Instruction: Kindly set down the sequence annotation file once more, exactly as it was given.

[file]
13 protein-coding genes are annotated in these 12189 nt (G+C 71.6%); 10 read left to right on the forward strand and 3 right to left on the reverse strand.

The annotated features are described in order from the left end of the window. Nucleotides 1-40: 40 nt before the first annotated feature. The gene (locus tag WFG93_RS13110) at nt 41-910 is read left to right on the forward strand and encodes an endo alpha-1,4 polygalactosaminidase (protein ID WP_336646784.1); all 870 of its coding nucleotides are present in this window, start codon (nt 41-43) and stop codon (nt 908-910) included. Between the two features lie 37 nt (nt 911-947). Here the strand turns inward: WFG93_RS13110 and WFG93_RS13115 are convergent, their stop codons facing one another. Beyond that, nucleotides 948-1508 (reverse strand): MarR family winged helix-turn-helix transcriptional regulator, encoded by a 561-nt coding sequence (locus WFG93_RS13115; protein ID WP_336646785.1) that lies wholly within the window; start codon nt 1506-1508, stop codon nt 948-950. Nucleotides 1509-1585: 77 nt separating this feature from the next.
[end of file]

13 protein-coding genes are annotated in these 12189 nt (G+C 71.6%); 10 read left to right on the forward strand and 3 right to left on the reverse strand.

The annotated features are described in order from the left end of the window. Nucleotides 1-40: 40 nt before the first annotated feature. The gene (locus tag WFG93_RS13110) at nt 41-910 is read left to right on the forward strand and encodes an endo alpha-1,4 polygalactosaminidase (protein ID WP_336646784.1); all 870 of its coding nucleotides are present in this window, start codon (nt 41-43) and stop codon (nt 908-910) included. Between the two features lie 37 nt (nt 911-947). Here the strand turns inward: WFG93_RS13110 and WFG93_RS13115 are convergent, their stop codons facing one another. Beyond that, nucleotides 948-1508 (reverse strand): MarR family winged helix-turn-helix transcriptional regulator, encoded by a 561-nt coding sequence (locus WFG93_RS13115; protein ID WP_336646785.1) that lies wholly within the window; start codon nt 1506-1508, stop codon nt 948-950. Nucleotides 1509-1585: 77 nt separating this feature from the next.